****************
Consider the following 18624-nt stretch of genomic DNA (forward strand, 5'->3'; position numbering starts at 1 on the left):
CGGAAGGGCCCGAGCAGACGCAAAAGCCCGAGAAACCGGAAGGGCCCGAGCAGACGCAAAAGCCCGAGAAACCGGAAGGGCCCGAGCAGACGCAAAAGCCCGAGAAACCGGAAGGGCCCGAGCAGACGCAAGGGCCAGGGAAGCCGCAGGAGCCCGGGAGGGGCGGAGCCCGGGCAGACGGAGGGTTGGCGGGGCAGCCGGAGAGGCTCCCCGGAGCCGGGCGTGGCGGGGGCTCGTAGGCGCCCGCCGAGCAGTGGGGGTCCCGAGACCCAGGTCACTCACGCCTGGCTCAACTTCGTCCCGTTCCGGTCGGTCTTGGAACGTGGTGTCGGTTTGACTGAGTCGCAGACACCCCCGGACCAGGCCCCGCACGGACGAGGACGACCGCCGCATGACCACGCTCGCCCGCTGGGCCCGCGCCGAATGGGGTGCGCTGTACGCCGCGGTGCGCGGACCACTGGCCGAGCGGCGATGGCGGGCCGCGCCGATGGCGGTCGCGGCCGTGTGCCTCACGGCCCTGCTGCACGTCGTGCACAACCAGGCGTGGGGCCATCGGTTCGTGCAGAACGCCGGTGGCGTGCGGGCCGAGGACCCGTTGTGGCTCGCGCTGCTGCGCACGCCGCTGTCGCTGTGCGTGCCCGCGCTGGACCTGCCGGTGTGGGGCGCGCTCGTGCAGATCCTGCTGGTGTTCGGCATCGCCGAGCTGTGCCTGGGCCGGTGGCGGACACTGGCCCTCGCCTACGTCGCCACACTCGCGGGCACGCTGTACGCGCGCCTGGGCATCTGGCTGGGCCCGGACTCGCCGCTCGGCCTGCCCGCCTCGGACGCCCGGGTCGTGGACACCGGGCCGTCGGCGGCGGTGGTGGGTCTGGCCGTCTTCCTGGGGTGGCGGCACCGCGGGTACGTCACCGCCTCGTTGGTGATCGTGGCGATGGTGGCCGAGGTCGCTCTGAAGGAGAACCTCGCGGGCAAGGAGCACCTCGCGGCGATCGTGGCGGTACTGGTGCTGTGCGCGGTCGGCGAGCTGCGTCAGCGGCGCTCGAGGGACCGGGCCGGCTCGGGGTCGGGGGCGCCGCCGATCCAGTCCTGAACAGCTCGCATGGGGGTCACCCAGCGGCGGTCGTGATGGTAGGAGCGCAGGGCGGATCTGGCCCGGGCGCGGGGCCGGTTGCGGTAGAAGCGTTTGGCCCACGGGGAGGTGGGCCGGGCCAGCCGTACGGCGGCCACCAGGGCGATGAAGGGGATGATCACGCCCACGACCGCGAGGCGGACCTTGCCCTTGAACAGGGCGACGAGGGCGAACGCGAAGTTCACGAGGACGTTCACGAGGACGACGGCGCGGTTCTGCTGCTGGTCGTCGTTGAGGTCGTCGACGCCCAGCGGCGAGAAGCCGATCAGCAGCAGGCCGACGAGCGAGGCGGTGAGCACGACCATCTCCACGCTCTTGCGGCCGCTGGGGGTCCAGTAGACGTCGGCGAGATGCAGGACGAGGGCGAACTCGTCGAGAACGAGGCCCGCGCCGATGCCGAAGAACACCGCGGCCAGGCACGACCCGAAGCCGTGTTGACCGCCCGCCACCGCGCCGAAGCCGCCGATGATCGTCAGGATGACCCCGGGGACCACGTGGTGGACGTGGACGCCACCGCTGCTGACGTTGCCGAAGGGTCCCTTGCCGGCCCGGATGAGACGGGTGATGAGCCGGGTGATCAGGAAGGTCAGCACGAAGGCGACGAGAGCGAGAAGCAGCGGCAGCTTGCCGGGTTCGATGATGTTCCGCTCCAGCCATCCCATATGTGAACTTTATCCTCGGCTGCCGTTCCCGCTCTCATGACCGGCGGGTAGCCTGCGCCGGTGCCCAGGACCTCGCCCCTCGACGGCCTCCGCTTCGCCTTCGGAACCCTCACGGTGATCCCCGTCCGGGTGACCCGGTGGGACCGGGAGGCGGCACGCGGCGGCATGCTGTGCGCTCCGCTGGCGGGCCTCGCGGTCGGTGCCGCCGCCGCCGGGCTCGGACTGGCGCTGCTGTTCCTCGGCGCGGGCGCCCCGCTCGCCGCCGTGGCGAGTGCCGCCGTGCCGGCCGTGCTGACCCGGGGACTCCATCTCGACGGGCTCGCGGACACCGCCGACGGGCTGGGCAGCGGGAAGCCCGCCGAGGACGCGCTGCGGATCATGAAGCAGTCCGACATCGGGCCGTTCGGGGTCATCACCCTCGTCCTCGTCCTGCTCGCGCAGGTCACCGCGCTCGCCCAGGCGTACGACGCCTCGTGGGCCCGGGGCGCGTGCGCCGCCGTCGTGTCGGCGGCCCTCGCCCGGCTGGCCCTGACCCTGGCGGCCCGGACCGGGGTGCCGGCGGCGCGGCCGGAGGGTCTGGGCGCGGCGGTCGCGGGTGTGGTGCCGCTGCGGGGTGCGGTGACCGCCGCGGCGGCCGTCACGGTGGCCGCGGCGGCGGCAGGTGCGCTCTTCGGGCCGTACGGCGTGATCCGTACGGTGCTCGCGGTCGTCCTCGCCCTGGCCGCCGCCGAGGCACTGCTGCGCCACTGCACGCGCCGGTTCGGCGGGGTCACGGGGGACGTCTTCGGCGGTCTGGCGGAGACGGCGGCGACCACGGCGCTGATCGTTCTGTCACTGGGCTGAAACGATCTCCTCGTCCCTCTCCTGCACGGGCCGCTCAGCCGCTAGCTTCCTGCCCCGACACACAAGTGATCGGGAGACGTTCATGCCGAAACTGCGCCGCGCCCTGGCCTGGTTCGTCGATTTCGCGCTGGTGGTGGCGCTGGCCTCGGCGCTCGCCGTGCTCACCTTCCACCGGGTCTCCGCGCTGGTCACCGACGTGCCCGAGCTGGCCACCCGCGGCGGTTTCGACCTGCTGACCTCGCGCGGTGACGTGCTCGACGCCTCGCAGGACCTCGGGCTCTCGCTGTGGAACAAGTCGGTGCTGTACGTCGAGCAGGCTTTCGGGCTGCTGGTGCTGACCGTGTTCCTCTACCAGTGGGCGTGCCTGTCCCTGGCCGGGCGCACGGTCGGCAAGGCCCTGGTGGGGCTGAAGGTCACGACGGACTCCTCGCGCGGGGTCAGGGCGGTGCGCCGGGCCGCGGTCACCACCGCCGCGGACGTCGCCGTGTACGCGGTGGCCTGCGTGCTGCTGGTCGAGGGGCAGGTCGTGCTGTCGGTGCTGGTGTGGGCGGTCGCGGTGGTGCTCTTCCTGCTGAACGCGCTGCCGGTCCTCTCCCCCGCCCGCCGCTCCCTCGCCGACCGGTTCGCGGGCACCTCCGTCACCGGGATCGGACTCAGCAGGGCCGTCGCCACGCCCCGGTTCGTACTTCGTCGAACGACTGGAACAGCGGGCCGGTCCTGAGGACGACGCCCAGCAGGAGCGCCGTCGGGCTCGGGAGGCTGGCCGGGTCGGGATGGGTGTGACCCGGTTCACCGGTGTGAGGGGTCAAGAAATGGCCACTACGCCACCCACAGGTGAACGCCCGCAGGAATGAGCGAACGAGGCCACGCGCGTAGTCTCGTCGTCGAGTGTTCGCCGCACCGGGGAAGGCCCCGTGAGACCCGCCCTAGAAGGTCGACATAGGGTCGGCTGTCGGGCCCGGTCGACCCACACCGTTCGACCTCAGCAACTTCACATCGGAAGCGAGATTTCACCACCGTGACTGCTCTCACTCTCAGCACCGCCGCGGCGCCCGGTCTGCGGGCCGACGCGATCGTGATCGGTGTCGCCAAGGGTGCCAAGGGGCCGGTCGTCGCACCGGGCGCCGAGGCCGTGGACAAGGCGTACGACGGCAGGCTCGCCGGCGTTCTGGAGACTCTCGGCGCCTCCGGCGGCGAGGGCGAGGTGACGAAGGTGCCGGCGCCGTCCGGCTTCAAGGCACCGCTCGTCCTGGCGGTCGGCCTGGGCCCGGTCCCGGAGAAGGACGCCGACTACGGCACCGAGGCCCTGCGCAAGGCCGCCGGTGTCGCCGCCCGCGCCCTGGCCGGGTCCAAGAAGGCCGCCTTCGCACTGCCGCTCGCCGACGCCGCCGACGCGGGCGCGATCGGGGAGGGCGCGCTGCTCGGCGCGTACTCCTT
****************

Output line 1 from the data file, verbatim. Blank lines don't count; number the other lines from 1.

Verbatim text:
Consider the following 18624-nt stretch of genomic DNA (forward strand, 5'->3'; position numbering starts at 1 on the left):